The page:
What the Rain Reminded Me

Updated: May 11, 2020

By Belle Ellery

At LeadersHP we believe that in life and leadership, we learn some things from our experiences but even more so from reflecting on our experiences.

Our ability to "make meaning" of what happens to us is a key resilience building strategy and developing a reflective practise is a core leadership skill. We believe in this so much that, as a team, we consistently make the time to engage in reflection on how we are experiencing our work, as well as to share our personal reflections on how we are each leading our lives. Time and time again, we see how this process of shared reflection pays off by profoundly re-energizing and re-connecting us to meaning.

We also believe that everyone's voice is valuable, everyone's story important and that every team member, regardless of their role within an organisation, has a significant gift of leadership to offer. Our Belle (otherwise known as LeadersHP's Business Support Manager or "Alchemist"... because she turns stuff into gold) shared with us, the written reflection piece below.

There have been plenty of influential thought leaders who've offered reflections on the meaning that we could all make of this time. We are sure you will have read or heard various of them! As a team, we all felt so moved and inspired by Belle's words, and the meaning we made of them in our own lives, that we felt compelled to share them with you.

In reflection,

Mia and Matt

Directors, LeadersHP

Prior to COVID-19 what prompted me to jump out of bed full of zest each morning were the simplest of things. An early morning walk with my dog, Poet… often so early that it was rare to encounter another person and it felt as though everything existed just for us to appreciate. A bike ride to work along bumpy side streets. A rain drop on a leaf. A smile exchanged with a stranger. Watering my garden. Watching the light and shadows dance across our office as the day grew older. Jumping in a puddle or kicking a pile of crunchy autumn leaves. Coffee. Holding my colleagues in long embraces (yes, pre-distancing, we did hug in our office!). Anyway, you get the idea.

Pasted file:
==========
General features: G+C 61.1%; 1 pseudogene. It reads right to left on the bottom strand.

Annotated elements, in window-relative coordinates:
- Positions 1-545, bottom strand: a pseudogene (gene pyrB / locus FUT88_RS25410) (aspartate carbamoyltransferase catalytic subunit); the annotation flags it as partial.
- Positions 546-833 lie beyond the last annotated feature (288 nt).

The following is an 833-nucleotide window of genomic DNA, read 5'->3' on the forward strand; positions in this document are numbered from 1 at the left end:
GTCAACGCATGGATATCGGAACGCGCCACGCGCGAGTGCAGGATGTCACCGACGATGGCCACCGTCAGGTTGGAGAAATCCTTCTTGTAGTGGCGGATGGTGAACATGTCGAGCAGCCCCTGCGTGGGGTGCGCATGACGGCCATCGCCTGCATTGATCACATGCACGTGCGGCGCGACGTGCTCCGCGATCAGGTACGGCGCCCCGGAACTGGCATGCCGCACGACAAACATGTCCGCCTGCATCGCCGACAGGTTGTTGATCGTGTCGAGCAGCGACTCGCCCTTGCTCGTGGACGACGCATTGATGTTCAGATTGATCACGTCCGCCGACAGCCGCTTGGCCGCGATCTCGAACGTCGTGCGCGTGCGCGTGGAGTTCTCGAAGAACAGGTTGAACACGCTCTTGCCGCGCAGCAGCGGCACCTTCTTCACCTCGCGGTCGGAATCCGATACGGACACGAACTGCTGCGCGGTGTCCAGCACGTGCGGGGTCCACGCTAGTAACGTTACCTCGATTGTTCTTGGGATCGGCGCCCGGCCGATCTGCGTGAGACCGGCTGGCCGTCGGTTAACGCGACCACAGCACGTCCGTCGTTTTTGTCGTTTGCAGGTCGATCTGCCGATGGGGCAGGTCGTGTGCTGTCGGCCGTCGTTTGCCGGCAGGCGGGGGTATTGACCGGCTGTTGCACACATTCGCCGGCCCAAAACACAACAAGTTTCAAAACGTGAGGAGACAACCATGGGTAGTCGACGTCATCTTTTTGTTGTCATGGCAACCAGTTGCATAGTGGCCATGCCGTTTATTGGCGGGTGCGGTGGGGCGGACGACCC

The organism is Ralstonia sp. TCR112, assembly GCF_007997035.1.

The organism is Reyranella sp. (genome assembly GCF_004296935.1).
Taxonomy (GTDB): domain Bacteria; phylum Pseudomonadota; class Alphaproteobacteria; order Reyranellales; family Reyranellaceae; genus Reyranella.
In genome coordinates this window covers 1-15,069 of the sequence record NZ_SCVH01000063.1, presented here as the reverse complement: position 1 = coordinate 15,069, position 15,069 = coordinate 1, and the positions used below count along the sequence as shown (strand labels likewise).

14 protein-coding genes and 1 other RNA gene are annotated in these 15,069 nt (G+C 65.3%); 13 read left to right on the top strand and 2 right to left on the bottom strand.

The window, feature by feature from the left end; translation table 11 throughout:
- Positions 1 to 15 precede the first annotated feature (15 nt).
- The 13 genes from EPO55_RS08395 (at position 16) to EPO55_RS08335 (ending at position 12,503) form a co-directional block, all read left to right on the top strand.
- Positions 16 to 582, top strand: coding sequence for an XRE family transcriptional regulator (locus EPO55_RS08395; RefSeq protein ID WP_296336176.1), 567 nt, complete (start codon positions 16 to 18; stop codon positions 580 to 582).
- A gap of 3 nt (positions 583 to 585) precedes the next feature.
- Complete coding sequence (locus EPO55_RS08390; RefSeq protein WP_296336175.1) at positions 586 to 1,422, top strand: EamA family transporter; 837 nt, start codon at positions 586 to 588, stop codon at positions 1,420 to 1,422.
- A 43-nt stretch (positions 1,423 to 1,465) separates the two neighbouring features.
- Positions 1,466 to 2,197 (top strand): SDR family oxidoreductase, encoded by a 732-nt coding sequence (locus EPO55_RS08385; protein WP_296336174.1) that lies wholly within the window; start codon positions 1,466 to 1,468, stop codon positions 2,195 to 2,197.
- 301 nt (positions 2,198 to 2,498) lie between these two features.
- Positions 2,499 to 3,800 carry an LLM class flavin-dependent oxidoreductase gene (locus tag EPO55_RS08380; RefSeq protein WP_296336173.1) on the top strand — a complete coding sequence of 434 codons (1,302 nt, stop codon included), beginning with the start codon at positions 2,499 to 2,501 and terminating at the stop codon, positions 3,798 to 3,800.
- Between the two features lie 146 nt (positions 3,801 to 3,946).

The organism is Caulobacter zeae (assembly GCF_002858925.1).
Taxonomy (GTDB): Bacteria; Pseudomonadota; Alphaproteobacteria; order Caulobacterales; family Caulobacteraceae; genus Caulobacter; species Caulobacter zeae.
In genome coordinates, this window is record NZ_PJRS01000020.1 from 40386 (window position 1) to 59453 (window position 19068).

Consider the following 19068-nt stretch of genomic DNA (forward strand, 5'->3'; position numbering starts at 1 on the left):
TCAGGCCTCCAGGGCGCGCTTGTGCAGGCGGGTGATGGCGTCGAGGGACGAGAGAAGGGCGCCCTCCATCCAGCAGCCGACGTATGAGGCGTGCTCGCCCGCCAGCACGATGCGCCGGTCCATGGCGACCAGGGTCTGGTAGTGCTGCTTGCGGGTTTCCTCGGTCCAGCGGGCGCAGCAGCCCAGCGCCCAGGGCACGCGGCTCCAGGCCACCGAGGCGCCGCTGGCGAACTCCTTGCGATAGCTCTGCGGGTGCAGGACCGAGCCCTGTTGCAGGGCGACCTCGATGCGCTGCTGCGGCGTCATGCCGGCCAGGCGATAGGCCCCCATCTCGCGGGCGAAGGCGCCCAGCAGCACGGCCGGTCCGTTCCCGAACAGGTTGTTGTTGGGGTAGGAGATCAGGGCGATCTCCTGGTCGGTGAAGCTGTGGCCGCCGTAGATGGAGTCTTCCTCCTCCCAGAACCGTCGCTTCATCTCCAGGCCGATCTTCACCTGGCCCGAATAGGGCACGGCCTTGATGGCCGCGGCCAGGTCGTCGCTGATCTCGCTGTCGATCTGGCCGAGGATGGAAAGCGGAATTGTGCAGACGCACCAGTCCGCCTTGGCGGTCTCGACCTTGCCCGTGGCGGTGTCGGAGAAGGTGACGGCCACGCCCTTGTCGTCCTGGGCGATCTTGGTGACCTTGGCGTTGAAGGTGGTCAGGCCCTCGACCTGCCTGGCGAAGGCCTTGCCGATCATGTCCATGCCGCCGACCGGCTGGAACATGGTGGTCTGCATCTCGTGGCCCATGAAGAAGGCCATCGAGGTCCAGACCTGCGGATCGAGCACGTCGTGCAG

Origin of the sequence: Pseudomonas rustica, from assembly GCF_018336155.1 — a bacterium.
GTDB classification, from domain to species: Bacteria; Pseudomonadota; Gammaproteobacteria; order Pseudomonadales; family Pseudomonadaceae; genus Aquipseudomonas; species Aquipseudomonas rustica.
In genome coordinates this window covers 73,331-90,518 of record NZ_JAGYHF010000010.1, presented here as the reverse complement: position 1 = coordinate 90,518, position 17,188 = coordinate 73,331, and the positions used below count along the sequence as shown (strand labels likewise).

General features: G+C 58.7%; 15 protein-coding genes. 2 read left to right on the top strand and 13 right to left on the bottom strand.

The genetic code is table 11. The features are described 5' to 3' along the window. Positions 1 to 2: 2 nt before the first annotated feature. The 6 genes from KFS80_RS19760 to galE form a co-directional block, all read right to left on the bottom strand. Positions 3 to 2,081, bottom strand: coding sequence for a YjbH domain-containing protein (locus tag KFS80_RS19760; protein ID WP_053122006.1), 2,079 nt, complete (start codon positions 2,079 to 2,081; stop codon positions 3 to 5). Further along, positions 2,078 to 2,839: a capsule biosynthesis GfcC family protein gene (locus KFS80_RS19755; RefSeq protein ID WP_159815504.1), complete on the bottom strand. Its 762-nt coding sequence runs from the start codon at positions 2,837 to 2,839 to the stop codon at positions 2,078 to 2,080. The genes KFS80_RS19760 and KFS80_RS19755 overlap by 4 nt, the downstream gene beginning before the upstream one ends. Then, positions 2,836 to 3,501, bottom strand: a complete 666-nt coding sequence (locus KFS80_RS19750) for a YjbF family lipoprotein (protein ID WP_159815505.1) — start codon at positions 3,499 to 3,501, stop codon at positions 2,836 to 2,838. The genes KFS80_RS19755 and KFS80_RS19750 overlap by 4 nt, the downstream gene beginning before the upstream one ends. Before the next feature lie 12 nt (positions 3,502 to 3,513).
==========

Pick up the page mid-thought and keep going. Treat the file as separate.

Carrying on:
I was busy. Very busy. From the moment I woke up, to the moment I went to bed and as a volunteer for the State Emergency Services, sometimes even getting woken up in the middle of the night to respond to an emergency call out. I went to the gym every day without fail. I had a list of goals. Fitness Goals, Personal Goals, Career Goals, Financial Goals etc. I filled every moment to the brim and because I loved everything I was busy with with such intensity I was blind to how full my days were.

Then COVID hit and it hit me hard.

First week; working from home was an emotional roller-coaster.

Second week; I realised that I was grieving my life as I had known it.

Third week; I was determined to grab life by the reins and take control.

This control looked like planning my days with schedules, writing more lists and trying to come up with a game plan so I could ensure that I came out of this global crisis ‘better’ than I went in! I was on a mission like no other! Every minute needed to be accounted for. I was going to emerge from this collective hardship better than ever!

I would promise myself each night that tomorrow I would do better, that I would be better.

I got to work immediately and made an extensive list of things I was going to achieve during this ‘extra’ time I had at home. A list for each day to stay productive and accountable AND then another self-improvement themed list. I will read these books, I will start writing that book, I will exercise every day, I will learn this new skill… and the list went on!

Then I would beat myself up if I didn’t tick every box on each of my lists and I honestly couldn’t figure out why I was feeling flat, unmotivated and depressed *face palm*. If I enjoyed a sleep in instead of getting up to walk Poet, if I spent too much time watching TED talks instead of reading a book or if I accidentally stayed up all night whittling a spoon (developing my newfound love of wood-carving)!

I have been stuck in this “I need a routine, I need a schedule, I need to be productive” space but feeling down and defeated when another day passed and it looked nothing like what I had planned.

And then, it hit me.

This pattern of behaviour and thinking is a self-set road block to experiencing happiness at the moment.